Two analysis procedures have traditionally been applied for method comparisons. The correlation coefficient, *r*, has been used to demonstrate covariance among methods; however, we know this is a poor estimate of reliability, as it does not necessarily reflect the extent of agreement in the data. The second procedure is the paired *t*-test, (or repeated measures ANOVA) which is used to show that mean scores for two (or more) methods are not significantly different. This approach is also problematic, however, as two distributions may show no statistical difference, but still be composed of pairs with no agreement.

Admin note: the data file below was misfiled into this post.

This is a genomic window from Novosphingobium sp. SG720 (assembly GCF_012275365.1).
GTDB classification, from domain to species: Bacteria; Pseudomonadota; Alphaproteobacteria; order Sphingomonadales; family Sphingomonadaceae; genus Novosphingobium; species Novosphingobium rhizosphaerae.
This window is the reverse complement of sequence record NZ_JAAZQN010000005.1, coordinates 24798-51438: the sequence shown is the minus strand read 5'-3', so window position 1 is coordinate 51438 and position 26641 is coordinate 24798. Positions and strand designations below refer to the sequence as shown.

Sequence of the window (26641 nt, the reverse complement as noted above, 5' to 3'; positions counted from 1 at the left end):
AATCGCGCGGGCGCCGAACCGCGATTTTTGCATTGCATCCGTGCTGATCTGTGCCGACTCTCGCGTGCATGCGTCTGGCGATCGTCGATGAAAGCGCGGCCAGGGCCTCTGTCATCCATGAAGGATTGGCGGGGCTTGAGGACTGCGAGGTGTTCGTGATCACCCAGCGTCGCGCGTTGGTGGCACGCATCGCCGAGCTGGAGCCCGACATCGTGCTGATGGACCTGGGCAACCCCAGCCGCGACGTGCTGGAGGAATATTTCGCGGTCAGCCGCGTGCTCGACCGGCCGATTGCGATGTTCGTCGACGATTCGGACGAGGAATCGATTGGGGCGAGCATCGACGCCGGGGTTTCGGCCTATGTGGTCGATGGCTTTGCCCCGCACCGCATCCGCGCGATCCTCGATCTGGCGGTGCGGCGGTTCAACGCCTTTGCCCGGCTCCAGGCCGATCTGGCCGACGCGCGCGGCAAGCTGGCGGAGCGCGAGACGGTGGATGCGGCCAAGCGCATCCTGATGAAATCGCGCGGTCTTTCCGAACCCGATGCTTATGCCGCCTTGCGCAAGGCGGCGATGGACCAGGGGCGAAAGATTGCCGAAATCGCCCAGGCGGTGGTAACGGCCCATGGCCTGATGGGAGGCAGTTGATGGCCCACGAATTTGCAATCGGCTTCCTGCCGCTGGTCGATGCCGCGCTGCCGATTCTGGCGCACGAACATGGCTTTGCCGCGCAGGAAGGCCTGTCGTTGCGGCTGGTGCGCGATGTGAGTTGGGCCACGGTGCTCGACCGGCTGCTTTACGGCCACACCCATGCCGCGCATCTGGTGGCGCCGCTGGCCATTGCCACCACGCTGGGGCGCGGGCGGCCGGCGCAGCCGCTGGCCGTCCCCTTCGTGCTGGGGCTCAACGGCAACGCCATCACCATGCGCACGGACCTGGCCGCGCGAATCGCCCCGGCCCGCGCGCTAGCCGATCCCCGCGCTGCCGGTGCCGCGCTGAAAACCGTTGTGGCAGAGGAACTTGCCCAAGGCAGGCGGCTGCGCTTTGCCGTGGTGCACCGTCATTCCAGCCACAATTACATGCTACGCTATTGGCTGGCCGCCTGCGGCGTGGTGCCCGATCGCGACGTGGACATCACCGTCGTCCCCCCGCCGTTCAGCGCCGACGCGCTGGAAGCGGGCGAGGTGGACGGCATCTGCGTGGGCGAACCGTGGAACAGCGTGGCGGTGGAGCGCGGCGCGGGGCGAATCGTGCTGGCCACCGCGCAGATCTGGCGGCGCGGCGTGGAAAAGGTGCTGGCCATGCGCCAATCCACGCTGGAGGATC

An interesting alternative for examining agreement across methods is an index called **limits of agreement**.^{34,35} To understand this approach, consider the hypothetical distribution of 10 measurements of range of motion of straight leg raising shown in Table 26.11 for two instruments, a regular goniometer and an inclinometer. The difference between each method for each subject is calculated by subtracting the inclinometer score from the goniometer score (this direction is consistent but arbitrary). Therefore, positive difference scores reflect a higher reading for the goniometer. The mean of the difference scores is −0.1 degrees. On average, then, the differences between the methods is quite small, and certainly within acceptable clinical error range. We would be happy to find that the two instruments differed by less than one degree. On further examination, however, we can see that the amount of error varied across subjects, from zero to as much as 10 degrees. Therefore, we would be more complete in our estimate of reliability to determine the range of error that would be expected for any individual subject.